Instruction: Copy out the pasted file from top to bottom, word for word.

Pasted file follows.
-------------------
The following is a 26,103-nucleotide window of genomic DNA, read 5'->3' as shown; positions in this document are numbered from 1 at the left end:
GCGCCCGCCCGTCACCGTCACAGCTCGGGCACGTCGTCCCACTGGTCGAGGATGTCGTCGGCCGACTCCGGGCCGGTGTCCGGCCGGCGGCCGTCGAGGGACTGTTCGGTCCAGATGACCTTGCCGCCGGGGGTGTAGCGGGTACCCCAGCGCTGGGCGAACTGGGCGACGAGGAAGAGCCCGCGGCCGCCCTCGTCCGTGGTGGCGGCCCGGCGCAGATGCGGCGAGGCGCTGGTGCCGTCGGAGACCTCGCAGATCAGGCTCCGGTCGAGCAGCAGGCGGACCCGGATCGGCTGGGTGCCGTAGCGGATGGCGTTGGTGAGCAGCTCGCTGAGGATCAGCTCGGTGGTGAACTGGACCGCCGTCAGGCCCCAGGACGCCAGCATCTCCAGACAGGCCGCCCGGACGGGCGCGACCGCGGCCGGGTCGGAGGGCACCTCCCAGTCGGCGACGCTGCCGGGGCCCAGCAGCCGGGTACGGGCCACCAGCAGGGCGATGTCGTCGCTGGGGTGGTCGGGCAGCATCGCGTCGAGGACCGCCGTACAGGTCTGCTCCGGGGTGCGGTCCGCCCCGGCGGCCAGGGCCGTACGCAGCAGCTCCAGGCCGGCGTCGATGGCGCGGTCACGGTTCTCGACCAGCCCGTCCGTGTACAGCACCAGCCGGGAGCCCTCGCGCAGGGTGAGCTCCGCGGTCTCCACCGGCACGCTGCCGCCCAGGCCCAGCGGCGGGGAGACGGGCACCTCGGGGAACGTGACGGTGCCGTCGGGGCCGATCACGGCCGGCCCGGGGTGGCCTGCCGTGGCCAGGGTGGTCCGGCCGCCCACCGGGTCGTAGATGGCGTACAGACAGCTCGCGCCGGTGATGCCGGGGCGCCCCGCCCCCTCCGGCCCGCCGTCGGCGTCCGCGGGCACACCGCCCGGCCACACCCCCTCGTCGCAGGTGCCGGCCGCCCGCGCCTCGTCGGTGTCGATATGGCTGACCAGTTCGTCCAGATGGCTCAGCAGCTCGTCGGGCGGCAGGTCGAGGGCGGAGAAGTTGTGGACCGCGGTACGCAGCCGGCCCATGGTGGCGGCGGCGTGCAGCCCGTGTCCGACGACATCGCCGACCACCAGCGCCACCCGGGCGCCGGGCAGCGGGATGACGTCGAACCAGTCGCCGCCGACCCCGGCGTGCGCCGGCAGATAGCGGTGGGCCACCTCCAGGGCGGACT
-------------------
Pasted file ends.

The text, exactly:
The following is a 26,103-nucleotide window of genomic DNA, read 5'->3' as shown; positions in this document are numbered from 1 at the left end:
GCGCCCGCCCGTCACCGTCACAGCTCGGGCACGTCGTCCCACTGGTCGAGGATGTCGTCGGCCGACTCCGGGCCGGTGTCCGGCCGGCGGCCGTCGAGGGACTGTTCGGTCCAGATGACCTTGCCGCCGGGGGTGTAGCGGGTACCCCAGCGCTGGGCGAACTGGGCGACGAGGAAGAGCCCGCGGCCGCCCTCGTCCGTGGTGGCGGCCCGGCGCAGATGCGGCGAGGCGCTGGTGCCGTCGGAGACCTCGCAGATCAGGCTCCGGTCGAGCAGCAGGCGGACCCGGATCGGCTGGGTGCCGTAGCGGATGGCGTTGGTGAGCAGCTCGCTGAGGATCAGCTCGGTGGTGAACTGGACCGCCGTCAGGCCCCAGGACGCCAGCATCTCCAGACAGGCCGCCCGGACGGGCGCGACCGCGGCCGGGTCGGAGGGCACCTCCCAGTCGGCGACGCTGCCGGGGCCCAGCAGCCGGGTACGGGCCACCAGCAGGGCGATGTCGTCGCTGGGGTGGTCGGGCAGCATCGCGTCGAGGACCGCCGTACAGGTCTGCTCCGGGGTGCGGTCCGCCCCGGCGGCCAGGGCCGTACGCAGCAGCTCCAGGCCGGCGTCGATGGCGCGGTCACGGTTCTCGACCAGCCCGTCCGTGTACAGCACCAGCCGGGAGCCCTCGCGCAGGGTGAGCTCCGCGGTCTCCACCGGCACGCTGCCGCCCAGGCCCAGCGGCGGGGAGACGGGCACCTCGGGGAACGTGACGGTGCCGTCGGGGCCGATCACGGCCGGCCCGGGGTGGCCTGCCGTGGCCAGGGTGGTCCGGCCGCCCACCGGGTCGTAGATGGCGTACAGACAGCTCGCGCCGGTGATGCCGGGGCGCCCCGCCCCCTCCGGCCCGCCGTCGGCGTCCGCGGGCACACCGCCCGGCCACACCCCCTCGTCGCAGGTGCCGGCCGCCCGCGCCTCGTCGGTGTCGATATGGCTGACCAGTTCGTCCAGATGGCTCAGCAGCTCGTCGGGCGGCAGGTCGAGGGCGGAGAAGTTGTGGACCGCGGTACGCAGCCGGCCCATGGTGGCGGCGGCGTGCAGCCCGTGTCCGACGACATCGCCGACCACCAGCGCCACCCGGGCGCCGGGCAGCGGGATGACGTCGAACCAGTCGCCGCCGACCCCGGCGTGCGCCGGCAGATAGCGGTGGGCCACCTCCAGGGCGGACT